Solium Infernum: Turn 4

I planned to record my dealings in a Play By Email game of Solium Infernum, but being swept up in a wave of enthusiasm I managed to tick over a few turns before remembering to explain myself, so we join the game entitled “Newbie Death Delight”, at Turn 4.

My Avatar,  Stal, the Horse Head Fiend was rolled with Charisma and War in mind, I wanted to boost his ability to bring in plenty of tribute (the resources in the game) as well as be able to conjur Combat Cards for his Legions to equip, making them more powerful. The build was more thrown together out of hearsay from the Cryptic Comet forums, and tidbits gleaned from Quarter to Three forums, and I wanted to keep it simple to begin with, so I would be able to make informed decisions and not wild guesses.

The floorplan of Hell after Turn 4 looks like this from my perspective. Things have already started to slither around, my most loyal Legion The Chosen of Stal has already managed to capture a The Unholy Fountain, a Place of Power (PoP), directly north of his Stronghold (the building with the fiery red aura). This delivers an extra 1 point of Prestige per turn, so already we’re ascending in standing amongst our rivals.

After a quick slew of demanding tribute, I was able to bid for an extra supporting Legion on the Infernal Bazaar. Luckily a soul or two more than it needed secured the acquisition of The Order of Infernal Engineers.

This Legion wasn’t necessarily the best I could have bid on, but it was one I could afford with the meagre tribute I had available at the time. Rather than wait, I decided I’d grab a quick Legion, and start to mark off some of the territory, particularly to attempt to corden off The Palace of Gluttony to the west of my Stronghold. As you capture the unclaimed cantons (hexes) by moving a Legion across them, you effectively block out your opponents. They can only cross your cantons if a diplomatic Vendetta is arranged.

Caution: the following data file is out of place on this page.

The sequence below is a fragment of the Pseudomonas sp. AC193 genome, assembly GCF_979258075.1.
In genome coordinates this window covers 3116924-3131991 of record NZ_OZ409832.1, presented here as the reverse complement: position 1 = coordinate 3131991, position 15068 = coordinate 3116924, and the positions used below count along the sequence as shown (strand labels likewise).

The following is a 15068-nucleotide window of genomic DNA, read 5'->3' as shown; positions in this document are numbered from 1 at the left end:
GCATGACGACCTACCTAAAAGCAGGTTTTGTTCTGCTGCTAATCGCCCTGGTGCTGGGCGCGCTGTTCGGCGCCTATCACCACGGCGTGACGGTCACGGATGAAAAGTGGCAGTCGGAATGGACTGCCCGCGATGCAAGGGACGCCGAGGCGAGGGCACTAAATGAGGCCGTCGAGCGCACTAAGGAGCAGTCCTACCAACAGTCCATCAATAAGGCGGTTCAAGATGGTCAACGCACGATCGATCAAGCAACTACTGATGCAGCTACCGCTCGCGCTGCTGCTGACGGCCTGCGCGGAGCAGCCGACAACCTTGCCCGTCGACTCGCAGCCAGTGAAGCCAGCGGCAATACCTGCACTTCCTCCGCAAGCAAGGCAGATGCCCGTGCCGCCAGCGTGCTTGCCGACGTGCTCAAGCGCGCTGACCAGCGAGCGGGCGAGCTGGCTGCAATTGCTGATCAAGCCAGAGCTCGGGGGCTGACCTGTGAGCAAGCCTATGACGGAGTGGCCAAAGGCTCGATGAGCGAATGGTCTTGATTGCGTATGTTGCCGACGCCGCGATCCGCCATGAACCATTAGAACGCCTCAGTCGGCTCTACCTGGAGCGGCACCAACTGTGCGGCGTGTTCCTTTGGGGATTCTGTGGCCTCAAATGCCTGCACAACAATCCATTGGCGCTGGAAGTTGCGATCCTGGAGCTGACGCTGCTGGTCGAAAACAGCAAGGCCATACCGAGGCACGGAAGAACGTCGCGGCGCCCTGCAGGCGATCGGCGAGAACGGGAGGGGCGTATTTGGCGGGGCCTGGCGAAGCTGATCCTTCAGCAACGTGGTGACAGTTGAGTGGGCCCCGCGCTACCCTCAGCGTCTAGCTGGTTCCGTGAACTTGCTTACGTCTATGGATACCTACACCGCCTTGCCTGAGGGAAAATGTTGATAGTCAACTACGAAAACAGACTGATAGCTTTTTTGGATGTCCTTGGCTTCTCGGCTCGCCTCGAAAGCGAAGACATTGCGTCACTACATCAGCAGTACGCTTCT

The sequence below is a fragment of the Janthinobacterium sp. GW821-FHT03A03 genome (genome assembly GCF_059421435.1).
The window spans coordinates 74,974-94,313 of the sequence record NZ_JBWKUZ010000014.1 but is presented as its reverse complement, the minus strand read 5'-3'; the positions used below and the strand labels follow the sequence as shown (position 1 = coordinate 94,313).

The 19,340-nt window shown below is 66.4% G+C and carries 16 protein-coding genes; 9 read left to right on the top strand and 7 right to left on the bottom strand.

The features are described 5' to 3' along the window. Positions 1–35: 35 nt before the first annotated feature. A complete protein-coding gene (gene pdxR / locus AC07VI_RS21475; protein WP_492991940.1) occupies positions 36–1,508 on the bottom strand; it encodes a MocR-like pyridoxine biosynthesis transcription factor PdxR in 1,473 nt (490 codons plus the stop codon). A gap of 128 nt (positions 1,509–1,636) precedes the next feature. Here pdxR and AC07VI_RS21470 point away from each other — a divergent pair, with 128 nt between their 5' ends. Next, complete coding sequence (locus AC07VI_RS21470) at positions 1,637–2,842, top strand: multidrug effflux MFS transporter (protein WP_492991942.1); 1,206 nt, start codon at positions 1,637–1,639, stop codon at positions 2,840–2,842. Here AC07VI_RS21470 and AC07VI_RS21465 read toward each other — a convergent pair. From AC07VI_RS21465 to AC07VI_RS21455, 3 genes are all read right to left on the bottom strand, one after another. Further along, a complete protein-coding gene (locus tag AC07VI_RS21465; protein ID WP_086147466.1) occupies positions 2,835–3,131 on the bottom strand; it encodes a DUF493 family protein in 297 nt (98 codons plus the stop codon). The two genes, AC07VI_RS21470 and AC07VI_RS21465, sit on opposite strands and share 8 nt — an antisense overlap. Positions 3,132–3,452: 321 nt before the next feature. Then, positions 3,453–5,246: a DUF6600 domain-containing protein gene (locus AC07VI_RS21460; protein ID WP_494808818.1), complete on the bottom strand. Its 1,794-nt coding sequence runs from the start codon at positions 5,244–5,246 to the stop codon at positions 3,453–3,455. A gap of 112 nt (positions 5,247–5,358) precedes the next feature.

Since I’m currently a bit clueless about the subtle nuances of the game, I’m sticking (perhaps foolhardily) to a basic land control and Legion boost policy for the moment. I fear I might be playing the turns out more like a traditional wargame, but with limited experience of the more esoteric mechanics to employ against your demonic foes, I’ll stick with what I know for now.

During Turn 4, the Turn Log indicates that my rivals are also swallowing up their close Places of Power, as well as filling their ranks with Legions and Praetors (heroes that can be attached to Legions) from the Infernal Bazaar.

The remaining entries in the log show me that my Demand for more Tribute has delivered another batch of random resources I can select from to top up my dwindling pools of souls, ichor, hellfire and darkness.

And lastly the Regency has passed onto Leverpastej, indicating that he will begin the next turn with the first phase. The regency can be important because all players turns are resolved simultaneously, but are decided by the position in the turn phase, with the Regent being processed before those in the phase queue.

Finally, heres the diplomacy status screen, showing all players portraits and their prestige values at the end of turn 4.

As  you can see, my early PoP grab has boosted my prestige from 10 to 21, but my Horse Lord rival Leverpastej has pipped me at the post with a prestige of 22. Players can prioritise their threat list (for free until turn 10), and often they’ll sort the list by prestige scores early on, so sometimes sucking up all the prestige initially can focus your rivals against you. Having said that, my reasoning was to provide myself with a base of prestige trickle whilst I can, and the longer the game runs the more prestige I will accrue. Since you have to use prestige to perform the diplomatic procedures to initiate a state of war (Vendetta, Blood Feud and even Insults), I figured its better to have some prestige to play with.

More next time…

[onto Turn 5]

Leave a Reply

Your email address will not be published. Required fields are marked *

This site uses Akismet to reduce spam. Learn how your comment data is processed.

Ian Bowes / spelk